21 NOVEMBER 1931, Page 31

War-Time Songs

Songs and Slang of the British Soldier : an Anthology and Glossary. Compiled by John Brophy and Eric Partridge. (Scholartis Press. 9s.) THIS anthology reappears in its third edition, revised and very greatly enlarged. The novelist and historian of the future who wants to know what our-troops sang, and in their

more ribald or desperate moods said, must use this book.

Perhaps our men were not as strenuously rabelaisian as it suggests, and as the vast public who admired All Quiet on the Western Front will be ready to believe ; and in any case the solely bawdy palls in time. Nevertheless, this compilation is the work of genuine men of letters, both of them possessed of a nervous and accurate prose style. Particularly good is the discussion of " Music-Hall Songs : 1914-1918." This will take many minds back to those dragging years lit up for them by so much valour and laughter and comradeship as well as funk and wretchedness. We sang sentimental enough stuff, we remember. But our authors are not pedants. They under- stand, and justify us in their understanding :

" ' The Long, Long Trail ' moves more slowly : it has the rhythm of the daily routine of war, the huge, complicated task of which no end was yet in sight save that illumined faintly by home. It is a lovesick song, too, and was sung appropriately by men conscious of their separation from all they loved; and secretly wondering whether the separation might not be eternal."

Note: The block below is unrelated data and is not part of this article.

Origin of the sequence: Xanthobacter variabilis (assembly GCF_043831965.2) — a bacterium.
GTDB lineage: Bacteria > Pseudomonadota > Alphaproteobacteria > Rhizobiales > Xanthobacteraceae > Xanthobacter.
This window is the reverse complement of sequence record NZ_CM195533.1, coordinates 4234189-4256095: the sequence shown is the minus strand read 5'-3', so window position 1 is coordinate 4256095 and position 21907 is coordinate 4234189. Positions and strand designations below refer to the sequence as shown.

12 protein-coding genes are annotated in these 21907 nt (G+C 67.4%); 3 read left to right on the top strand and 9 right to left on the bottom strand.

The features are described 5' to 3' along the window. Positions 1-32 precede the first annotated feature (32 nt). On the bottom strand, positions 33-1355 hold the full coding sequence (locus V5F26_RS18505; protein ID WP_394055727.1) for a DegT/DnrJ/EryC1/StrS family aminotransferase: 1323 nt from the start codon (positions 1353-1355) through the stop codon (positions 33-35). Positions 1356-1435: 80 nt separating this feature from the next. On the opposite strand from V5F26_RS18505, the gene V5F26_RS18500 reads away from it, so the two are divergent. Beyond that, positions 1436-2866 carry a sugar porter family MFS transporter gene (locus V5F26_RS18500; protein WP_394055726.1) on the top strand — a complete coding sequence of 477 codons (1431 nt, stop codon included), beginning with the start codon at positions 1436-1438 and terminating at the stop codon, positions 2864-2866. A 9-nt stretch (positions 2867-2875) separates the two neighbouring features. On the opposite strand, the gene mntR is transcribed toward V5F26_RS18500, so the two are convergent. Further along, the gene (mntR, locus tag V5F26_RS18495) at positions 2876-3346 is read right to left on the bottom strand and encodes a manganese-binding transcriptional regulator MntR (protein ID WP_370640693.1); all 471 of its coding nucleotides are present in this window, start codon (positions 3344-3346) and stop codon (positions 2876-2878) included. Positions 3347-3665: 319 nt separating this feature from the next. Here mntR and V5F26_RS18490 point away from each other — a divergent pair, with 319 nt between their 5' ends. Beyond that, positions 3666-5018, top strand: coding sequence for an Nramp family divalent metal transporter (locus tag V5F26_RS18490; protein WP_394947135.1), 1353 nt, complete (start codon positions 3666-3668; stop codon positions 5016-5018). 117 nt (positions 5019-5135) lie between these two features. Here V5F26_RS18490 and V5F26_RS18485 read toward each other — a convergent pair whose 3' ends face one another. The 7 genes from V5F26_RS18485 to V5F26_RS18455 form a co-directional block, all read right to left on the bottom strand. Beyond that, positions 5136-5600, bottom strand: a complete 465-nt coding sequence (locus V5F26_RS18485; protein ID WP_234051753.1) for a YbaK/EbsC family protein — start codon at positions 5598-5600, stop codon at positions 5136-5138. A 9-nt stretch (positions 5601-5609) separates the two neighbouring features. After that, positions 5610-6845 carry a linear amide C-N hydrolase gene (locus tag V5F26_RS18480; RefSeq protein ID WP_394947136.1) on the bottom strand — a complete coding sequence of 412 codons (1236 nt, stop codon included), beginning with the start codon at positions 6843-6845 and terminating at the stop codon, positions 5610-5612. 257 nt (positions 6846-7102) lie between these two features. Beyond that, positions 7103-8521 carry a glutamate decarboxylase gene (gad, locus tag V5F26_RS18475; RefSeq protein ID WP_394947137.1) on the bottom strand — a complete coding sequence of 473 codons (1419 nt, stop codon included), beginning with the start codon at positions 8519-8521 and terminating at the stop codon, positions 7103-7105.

And of " If You Were the Only Girl in the World " they say, very rightly :

" Tosh !—and sentimental tosh ! But one of the few wisps of beauty in a world grown unnaturally drab and sinister. The pretty tune and the silly words will be treasured by many for long years yet."

All the songs are not here, even yet. Where, for example, are " What do you want to make those eyes at me for ? " and " Some folk said Susanna was mad ! Just fancy ! " and

" I try to be good, but the girls won't let me ! " and The Tiddleypom " ? Can anyone to-day put us on the track of these masterpieces, their tunes or their words ? Probably not. But Messrs. Brophy and Partridge have rescued immense tracts of past time from oblivion and have enlivened their informing book with good humour and sane, just comment.